Demand Generation I-Kit for Underutilized, Life Saving Commodities

About Chlorhexidine

Few other interventions have as much promise as Chlorhexidine to rapidly reduce newborn deaths at an affordable price—less than $1 per dose.

Globally, neonatal infections are estimated to account for over 1 million newborn deaths annually (over a third of the total burden), with most occurring in sub-Saharan Africa and South Asia. The newly cut umbilical cord is an entry point for bacteria that cause newborn sepsis and death and may also lead to cord infection that can spread to surrounding tissues and the blood stream.

Photo credit is PATH/McKern

Photo credit: PATH/McKern

Commodity Context

7.1% chlorhexidine digluconate, a low-cost antiseptic, prevents deadly infections that enter an infant’s body through a newly cut umbilical cord.  Few other interventions have as much promise to rapidly reduce newborn deaths at an affordable price—less than $1 per dose[1]. Chlorhexidine has no toxicity risks and virtually no potential for misuse. It has a long shelf life, requires no cold chain, and is extremely easy to apply with minimal training and no equipment. These factors make it suitable for hospital, health center, and home care alike. Few other interventions have demonstrated such potential for rapidly reducing newborn mortality across so many settings for such a low cost.

In July 2013, WHO included 7.1% chlorhexidine digluconate (delivering 4% chlorhexidine) for umbilical cord care on the WHO Model List of Essential Medicines for Children[2]. In October 2013, WHO issued new guidelines for umbilical cord care that recommend daily application of 7.1% chlorhexidine digluconate to the umbilical cord stump for the first week of life in areas with high neonatal mortality[3].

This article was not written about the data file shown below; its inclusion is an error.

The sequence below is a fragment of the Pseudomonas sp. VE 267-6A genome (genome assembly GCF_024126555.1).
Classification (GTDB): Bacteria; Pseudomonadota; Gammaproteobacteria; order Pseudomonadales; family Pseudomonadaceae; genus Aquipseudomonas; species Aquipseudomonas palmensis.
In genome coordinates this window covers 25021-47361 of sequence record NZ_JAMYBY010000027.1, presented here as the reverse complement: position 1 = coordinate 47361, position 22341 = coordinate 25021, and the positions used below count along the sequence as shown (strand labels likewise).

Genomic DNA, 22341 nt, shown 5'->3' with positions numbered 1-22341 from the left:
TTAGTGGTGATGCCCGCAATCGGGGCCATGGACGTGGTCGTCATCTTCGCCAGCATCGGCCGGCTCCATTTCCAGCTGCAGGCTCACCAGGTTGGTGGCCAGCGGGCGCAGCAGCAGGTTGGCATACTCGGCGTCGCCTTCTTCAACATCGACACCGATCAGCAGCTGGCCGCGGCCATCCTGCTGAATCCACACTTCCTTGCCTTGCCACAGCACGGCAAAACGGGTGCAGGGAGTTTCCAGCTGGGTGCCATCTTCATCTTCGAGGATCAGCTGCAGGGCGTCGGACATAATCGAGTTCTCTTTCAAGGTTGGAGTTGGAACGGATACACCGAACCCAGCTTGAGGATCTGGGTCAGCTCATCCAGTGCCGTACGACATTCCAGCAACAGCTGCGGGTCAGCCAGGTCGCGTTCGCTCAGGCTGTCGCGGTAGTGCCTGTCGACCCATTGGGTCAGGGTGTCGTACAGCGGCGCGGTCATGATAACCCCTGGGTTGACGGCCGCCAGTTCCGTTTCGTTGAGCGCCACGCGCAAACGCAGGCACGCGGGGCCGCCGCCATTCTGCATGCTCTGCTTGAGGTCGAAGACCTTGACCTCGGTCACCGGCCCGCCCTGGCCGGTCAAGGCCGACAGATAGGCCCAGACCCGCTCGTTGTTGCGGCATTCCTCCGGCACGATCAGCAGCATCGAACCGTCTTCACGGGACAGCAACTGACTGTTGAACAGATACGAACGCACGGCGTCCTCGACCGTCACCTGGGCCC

The product is available in a gel and an aqueous solution (liquid). The global Chlorhexidine Working Group’s recommended dose for a single day application is 3g of gel (as currently practiced in Nepal) or 10ml of liquid. For a 7-day application, the recommended dose is 20g of gel and 30ml of liquid. These product sizes allow for wastage and will provide sufficient product for the indicated term of application.

The WHO recommends daily chlorhexidine application to the umbilical cord stump during the first week of life for newborns who are born at home in settings with high neonatal mortality (30 or more neonatal deaths per 1000 live births). In low neonatal mortality settings, clean, dry cord care is recommended for newborns born in health facilities and at home. Use of chlorhexidine in these situations may be considered only to replace application of a harmful traditional substance, such as cow dung, to the cord stump.